Swiss Hotelier Fined Over $4 Million for Dodging Import Tax on Artworks
The case involves an estimated 200 artworks.
Swiss Hotelier and billionaire businessman Urs Schwarzenbach has been fined 4 million Swiss Francs ($4,023,456) for bringing in over 200 works of art into Switzerland worth an estimated 130 million francs ($130,769,579) and failing to declare them, thus avoiding 10 million Francs in tax.
Swiss Authorities had been investigating Schwarzenbach, who is a resident in the UK since 2012, as they suspected him of tax dodging when bringing art into Switzerland. Their investigation revealed that the billionaire and owner of luxury hotel The Dolder Grand in Zurich had brought at least 123 works into the country illegally, without declaring them at customs.
Among the works Schwarzenbach—reportedly a friend of Prince Charles—moved illegally are a Giovanno Segantini painting titled Le Due Mardri, which he bought at auction at Christie’s Geneva in 2011 for 1.4 million Francs ($1,408,287). After purchasing the painting he transported it to the UK quickly thus avoiding paying tax in Switzerland, according to AFP.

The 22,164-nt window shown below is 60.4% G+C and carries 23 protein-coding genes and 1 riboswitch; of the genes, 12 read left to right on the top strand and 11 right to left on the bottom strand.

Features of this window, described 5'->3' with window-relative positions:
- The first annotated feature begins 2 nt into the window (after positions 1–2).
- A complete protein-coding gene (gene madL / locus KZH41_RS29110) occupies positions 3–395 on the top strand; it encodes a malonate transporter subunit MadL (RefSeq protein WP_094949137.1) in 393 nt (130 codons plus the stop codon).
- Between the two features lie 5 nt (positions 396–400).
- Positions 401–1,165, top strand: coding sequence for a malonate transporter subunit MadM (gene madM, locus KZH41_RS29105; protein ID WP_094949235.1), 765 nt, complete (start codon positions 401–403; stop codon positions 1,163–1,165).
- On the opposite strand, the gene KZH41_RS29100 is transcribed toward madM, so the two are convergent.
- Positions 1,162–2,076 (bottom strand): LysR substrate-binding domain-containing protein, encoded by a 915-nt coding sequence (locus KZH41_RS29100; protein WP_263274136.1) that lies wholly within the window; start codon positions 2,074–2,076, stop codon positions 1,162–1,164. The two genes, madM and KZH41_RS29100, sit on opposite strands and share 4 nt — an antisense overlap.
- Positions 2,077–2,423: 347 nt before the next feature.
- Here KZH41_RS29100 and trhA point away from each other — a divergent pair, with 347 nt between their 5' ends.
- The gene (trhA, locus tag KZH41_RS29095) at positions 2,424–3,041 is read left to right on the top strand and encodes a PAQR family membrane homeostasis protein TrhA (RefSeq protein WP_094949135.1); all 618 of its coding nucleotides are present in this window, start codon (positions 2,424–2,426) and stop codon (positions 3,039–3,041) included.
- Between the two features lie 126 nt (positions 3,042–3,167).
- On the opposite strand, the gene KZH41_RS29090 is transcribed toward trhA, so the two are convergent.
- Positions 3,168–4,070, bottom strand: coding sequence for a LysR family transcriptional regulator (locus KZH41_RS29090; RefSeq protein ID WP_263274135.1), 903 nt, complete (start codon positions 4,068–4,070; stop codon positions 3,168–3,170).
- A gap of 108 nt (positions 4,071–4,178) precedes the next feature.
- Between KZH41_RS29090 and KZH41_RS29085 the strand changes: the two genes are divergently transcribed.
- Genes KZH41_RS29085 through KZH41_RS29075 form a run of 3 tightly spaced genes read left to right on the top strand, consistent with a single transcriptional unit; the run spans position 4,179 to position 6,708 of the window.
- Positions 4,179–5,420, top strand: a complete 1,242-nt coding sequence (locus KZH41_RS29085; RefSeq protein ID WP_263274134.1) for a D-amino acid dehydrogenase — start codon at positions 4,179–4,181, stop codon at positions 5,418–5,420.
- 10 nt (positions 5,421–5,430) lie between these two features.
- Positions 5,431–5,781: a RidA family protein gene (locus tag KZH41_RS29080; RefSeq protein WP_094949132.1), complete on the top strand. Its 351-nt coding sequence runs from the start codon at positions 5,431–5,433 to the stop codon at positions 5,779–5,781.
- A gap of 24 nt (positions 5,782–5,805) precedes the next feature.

He is also thought to have brought a work by Kazimir Malevich with a value of 16 million Francs ($16,094,717) and MG41 (L’âge d’or) by Yves Klein into the country surreptitiously.
Authorities say that when Schwarzenbach did declare the art he brought into Switzerland during their investigation he provided fake receipts that drastically understated the value of the artworks he was transporting. One example of this is the 10,000 Francs ($10,059) receipt he produced for Paysage Alpin by Gottardo Segantini for which he had in fact paid 105,000 Francs ($105,621) in 2012.
Schwarzenbach’s Dolder Grand boasts a world class art collection, some of which is thought to have been brought into the country illegally. Other items ended up hanging on the walls of his Saint Moritz residence, Villa Meridiana.
Schwarzenbach says that he is willing to pay the 10 million Swiss Francs he is said to have dodged in tax but is contesting the 4 million franc fine, denying his apparent evasions were intentional.
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